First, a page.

Mysterian social trinitarianism: responding to charges of projection, anthropomorphism, and apophasis

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The landscape of current trinitarian theology seems to be settling into three chief domains: Latin (or classical) trinitarianism, social trinitarianism, and apophatic (or mysterian) trinitarianism. In this article I look at three main objections to social trinitarianism. The first objection, voiced most forcefully by Karen Kilby, is that the social view follows a vicious pattern of projection. The second objection, related to the first, is raised on grounds of anthropomorphism. According to this objection, social trinitarians employ the notion of mutual love, a notion which raises big concerns among cotemporary Thomists. The third objection is grounded in the inability of humans to know much about the divine being, or for our language to make true statements about God. If we do not know about God’s essence, then social trinitarians do not know most (or all) of what they claim to know. This line of thinking is very recently proposed by Katherine Sonderegger. I detail the main contours of each of the three objections and argue that none of them are strong enough to warrant the rejection of social trinitarianism. However, if apophaticism ultimately forces trinitarians to reject the social theory, there is still some room for a mysterian social trinitarianism. I outline the contours of such a view and explain its motivations and limits.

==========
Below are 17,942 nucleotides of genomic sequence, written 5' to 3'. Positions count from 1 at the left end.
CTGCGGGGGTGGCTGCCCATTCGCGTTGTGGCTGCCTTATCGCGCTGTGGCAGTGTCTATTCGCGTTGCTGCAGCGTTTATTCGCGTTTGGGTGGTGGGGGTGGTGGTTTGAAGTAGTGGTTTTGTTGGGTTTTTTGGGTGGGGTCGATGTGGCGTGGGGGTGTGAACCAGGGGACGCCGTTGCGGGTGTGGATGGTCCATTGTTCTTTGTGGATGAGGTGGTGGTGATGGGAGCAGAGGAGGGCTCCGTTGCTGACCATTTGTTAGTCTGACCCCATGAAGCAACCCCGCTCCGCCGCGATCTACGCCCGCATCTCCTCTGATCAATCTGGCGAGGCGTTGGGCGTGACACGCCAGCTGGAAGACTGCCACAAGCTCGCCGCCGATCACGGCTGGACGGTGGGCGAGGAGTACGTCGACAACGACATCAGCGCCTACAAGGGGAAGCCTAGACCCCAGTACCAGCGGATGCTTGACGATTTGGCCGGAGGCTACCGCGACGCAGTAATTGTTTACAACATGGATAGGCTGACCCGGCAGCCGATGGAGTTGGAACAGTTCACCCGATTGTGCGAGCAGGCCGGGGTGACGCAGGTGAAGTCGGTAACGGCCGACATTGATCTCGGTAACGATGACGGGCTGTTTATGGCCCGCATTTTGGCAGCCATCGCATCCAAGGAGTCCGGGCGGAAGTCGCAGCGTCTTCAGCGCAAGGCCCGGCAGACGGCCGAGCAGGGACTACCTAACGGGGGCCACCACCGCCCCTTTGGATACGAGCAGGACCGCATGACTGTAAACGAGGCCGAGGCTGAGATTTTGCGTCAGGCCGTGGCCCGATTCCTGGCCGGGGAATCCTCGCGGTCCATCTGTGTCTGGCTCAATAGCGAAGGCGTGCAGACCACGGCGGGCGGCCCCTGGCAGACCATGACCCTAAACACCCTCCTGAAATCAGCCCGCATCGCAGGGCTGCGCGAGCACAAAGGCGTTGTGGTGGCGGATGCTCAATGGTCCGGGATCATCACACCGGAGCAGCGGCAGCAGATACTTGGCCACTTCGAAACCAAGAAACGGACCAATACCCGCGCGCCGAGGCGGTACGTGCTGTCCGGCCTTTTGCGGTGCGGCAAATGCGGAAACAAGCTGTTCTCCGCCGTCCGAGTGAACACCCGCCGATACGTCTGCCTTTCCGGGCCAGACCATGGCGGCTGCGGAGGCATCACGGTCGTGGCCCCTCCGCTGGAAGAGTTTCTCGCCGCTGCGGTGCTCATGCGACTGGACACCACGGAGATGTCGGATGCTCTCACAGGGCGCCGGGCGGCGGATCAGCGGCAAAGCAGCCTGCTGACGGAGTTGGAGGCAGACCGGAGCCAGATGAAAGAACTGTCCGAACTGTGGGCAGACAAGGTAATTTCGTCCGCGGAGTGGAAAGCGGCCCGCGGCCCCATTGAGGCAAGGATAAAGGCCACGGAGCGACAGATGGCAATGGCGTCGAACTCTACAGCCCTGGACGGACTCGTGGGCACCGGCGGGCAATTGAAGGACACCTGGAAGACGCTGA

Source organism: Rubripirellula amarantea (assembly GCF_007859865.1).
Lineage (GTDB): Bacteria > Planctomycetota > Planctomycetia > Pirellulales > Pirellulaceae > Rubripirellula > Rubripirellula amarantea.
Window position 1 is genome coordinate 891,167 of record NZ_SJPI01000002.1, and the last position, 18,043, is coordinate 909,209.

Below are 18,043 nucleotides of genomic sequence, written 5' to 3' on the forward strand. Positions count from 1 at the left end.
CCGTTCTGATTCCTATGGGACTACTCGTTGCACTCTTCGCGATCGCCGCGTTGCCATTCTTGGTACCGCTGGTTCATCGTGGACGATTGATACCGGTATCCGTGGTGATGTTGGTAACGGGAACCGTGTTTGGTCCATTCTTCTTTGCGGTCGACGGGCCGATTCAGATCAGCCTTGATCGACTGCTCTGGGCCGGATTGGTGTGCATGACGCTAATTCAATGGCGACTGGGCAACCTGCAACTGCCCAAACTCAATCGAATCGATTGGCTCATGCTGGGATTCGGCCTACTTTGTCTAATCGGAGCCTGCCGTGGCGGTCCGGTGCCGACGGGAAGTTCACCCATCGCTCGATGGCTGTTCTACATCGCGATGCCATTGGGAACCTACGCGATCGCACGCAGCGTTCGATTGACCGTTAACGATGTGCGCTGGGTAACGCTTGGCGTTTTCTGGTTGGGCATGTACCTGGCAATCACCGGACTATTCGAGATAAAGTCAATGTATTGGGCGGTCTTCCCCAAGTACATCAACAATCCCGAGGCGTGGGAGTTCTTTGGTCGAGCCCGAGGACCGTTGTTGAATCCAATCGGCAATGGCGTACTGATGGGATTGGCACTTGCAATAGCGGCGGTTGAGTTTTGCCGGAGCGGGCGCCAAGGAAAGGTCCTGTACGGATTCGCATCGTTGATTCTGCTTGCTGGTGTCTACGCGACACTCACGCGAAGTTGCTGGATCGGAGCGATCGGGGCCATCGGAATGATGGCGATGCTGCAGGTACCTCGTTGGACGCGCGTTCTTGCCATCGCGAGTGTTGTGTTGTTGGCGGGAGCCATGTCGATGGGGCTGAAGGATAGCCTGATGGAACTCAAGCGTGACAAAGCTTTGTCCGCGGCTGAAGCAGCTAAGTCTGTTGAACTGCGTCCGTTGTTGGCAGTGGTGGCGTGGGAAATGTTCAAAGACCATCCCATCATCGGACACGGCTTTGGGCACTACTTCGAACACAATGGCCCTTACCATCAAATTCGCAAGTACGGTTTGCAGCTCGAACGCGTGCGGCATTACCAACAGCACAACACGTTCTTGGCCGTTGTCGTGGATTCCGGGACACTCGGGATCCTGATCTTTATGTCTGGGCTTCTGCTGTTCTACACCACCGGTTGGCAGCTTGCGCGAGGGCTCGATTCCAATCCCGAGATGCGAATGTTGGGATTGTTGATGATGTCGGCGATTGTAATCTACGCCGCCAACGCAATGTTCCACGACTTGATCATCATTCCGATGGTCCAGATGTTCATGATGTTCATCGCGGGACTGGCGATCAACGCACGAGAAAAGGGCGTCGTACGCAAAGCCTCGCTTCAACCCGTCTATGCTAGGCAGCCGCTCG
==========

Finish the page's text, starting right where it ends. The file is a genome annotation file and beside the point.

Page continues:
Original languageEnglish
Pages (from-to)789–811
Number of pages24
JournalVerbum Vitae
Issue number3
Publication statusPublished - 3 Oct 2023


  • Richard of St Victor
  • Social trinitarianism
  • Apophaticism
  • Anthropomorphism
  • Mysterianism
  • Mutual love


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